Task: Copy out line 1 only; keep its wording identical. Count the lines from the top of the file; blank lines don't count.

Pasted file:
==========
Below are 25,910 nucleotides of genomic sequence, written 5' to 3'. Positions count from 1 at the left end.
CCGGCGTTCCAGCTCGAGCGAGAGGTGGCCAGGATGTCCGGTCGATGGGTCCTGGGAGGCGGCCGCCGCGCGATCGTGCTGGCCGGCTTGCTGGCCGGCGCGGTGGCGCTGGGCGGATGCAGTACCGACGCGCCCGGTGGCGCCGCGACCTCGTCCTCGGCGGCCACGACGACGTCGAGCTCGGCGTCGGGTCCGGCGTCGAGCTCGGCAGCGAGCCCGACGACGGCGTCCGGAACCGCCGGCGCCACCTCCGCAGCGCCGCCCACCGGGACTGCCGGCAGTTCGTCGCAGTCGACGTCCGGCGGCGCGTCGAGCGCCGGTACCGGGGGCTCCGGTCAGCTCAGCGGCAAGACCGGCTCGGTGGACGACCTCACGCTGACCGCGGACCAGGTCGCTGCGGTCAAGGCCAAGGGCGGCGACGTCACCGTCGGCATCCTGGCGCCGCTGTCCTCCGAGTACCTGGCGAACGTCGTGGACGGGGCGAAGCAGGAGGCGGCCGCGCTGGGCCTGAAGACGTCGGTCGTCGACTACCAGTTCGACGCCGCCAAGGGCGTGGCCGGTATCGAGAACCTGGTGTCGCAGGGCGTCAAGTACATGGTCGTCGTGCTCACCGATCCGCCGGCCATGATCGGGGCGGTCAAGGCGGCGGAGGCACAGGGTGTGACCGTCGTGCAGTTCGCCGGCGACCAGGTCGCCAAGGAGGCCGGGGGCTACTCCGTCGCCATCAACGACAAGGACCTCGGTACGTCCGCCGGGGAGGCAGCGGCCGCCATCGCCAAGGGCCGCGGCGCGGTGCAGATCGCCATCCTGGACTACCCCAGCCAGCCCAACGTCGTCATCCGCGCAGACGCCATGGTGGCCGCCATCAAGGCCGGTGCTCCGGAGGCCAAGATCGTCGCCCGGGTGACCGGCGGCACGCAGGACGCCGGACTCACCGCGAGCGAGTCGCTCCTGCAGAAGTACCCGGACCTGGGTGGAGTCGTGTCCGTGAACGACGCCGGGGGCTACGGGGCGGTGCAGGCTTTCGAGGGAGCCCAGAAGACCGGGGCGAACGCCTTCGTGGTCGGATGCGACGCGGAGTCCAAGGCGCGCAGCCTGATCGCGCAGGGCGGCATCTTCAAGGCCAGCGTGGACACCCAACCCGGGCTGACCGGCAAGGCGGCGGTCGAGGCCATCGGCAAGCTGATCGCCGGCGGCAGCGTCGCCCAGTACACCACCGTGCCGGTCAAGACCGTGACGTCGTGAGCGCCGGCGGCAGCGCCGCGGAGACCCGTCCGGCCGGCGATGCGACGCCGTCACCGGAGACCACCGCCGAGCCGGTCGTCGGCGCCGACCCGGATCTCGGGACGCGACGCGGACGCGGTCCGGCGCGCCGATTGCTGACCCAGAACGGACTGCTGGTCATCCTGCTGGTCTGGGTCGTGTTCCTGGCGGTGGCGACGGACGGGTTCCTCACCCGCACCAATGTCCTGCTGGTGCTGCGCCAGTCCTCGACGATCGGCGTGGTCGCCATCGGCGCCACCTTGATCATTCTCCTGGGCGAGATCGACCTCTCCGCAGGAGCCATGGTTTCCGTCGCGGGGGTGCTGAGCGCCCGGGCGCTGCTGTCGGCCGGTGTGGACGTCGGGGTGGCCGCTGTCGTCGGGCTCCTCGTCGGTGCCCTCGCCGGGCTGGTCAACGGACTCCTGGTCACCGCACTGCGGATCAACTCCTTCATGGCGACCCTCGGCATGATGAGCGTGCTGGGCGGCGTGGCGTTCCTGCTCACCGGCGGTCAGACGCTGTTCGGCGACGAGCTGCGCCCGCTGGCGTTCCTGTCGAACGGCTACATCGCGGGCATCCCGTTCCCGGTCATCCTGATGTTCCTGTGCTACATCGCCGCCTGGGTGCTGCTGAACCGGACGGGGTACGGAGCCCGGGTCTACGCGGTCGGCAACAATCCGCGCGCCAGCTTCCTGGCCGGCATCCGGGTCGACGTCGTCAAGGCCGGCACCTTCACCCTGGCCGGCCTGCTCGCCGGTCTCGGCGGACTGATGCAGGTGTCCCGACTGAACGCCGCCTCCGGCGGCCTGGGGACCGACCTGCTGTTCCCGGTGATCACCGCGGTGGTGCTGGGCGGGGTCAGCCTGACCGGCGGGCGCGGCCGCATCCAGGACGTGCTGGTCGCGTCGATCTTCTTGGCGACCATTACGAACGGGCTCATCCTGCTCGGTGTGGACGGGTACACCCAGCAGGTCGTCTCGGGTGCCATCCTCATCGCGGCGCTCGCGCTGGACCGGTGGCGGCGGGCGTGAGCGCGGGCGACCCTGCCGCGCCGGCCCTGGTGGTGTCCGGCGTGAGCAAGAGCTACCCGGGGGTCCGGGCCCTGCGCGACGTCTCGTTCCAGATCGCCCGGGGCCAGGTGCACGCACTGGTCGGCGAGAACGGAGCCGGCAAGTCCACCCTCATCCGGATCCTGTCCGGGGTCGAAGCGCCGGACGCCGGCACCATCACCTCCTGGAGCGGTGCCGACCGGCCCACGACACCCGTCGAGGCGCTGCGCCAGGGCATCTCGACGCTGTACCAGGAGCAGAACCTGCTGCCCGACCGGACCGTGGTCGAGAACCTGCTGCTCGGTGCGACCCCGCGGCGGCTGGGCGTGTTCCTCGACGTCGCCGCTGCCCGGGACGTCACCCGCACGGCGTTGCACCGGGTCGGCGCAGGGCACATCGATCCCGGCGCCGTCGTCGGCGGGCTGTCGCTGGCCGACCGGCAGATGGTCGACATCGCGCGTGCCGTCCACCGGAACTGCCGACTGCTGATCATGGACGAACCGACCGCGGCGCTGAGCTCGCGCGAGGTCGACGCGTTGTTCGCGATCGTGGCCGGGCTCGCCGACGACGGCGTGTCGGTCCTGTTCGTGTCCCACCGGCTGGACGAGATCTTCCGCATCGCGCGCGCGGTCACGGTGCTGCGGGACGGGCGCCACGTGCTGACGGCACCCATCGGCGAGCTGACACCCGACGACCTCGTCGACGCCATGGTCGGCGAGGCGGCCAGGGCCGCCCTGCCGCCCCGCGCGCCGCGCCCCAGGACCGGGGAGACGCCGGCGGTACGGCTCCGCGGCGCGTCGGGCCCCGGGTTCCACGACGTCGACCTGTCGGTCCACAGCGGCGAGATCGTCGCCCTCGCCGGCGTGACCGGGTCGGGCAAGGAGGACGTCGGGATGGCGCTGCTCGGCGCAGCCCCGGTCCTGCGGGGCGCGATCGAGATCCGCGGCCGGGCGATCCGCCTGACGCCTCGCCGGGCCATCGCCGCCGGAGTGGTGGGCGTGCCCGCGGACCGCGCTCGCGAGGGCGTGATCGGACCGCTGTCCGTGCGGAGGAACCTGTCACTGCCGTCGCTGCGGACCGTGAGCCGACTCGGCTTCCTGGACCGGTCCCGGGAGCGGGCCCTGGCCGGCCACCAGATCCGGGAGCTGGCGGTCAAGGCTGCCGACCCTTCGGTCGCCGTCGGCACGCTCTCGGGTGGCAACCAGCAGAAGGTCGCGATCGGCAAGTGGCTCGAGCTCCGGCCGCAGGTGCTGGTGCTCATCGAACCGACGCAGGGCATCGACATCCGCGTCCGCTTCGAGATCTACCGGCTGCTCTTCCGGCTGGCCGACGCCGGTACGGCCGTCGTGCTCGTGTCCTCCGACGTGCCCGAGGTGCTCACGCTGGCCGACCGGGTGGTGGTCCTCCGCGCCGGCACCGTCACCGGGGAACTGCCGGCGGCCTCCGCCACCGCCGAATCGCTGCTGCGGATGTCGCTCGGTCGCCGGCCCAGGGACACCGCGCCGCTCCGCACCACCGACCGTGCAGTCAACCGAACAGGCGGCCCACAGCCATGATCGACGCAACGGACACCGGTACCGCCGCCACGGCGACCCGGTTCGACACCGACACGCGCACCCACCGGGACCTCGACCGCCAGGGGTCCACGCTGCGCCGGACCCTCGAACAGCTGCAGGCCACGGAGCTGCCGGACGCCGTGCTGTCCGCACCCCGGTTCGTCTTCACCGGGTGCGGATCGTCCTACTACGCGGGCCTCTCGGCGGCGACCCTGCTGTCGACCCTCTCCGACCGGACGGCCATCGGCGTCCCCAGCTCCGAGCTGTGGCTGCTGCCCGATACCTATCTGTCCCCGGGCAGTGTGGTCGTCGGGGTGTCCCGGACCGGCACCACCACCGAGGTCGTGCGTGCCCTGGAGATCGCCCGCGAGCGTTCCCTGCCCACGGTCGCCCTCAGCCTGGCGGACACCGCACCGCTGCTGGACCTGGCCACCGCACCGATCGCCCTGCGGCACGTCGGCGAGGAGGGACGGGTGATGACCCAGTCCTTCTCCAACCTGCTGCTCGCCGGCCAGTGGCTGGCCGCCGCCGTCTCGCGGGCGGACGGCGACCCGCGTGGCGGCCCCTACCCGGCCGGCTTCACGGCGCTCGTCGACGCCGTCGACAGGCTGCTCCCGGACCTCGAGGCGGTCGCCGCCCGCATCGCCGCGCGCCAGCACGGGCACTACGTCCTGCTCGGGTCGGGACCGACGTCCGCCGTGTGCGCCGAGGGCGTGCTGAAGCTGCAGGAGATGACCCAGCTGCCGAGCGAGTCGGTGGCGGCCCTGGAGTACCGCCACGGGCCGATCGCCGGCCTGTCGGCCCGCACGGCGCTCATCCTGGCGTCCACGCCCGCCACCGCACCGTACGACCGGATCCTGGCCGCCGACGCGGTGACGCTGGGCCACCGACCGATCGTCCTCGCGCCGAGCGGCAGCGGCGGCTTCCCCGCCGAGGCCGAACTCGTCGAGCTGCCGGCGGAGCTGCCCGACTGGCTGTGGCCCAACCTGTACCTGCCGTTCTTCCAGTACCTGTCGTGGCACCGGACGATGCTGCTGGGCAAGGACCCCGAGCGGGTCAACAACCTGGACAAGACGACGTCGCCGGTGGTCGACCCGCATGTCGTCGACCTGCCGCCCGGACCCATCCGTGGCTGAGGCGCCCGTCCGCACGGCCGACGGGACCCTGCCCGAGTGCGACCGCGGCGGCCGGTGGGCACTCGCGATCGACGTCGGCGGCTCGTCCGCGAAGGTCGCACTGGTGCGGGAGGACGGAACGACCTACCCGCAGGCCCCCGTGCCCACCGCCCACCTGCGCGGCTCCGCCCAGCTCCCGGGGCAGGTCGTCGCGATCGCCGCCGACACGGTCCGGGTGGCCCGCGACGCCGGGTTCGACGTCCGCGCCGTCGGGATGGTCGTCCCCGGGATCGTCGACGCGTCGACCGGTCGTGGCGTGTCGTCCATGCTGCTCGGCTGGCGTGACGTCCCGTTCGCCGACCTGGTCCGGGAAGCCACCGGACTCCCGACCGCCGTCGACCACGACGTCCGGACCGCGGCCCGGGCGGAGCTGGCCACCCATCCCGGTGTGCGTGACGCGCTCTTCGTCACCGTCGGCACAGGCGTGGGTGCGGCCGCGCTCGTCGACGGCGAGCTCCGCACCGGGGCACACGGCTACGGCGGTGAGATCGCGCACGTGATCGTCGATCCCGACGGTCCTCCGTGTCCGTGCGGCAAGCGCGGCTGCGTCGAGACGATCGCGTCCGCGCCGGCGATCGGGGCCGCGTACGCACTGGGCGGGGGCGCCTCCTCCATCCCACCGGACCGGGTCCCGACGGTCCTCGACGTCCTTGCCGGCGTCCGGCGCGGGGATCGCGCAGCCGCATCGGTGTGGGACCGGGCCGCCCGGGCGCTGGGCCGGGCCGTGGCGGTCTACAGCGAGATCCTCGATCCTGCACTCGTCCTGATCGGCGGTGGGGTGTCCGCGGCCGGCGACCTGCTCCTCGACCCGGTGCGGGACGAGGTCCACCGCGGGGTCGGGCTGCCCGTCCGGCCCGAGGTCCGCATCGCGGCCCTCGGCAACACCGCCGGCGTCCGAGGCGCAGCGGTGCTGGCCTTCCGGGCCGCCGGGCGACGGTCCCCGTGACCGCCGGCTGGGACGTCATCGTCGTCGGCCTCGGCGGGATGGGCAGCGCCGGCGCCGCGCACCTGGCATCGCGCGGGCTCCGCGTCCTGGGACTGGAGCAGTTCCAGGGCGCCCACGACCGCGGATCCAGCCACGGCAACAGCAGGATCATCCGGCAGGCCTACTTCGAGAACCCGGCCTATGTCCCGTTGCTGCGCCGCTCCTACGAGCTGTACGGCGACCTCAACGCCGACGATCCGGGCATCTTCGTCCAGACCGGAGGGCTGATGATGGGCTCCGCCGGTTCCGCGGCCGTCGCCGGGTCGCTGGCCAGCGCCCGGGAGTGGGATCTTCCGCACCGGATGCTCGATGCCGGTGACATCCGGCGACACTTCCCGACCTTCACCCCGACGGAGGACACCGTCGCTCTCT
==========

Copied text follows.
Below are 25,910 nucleotides of genomic sequence, written 5' to 3'. Positions count from 1 at the left end.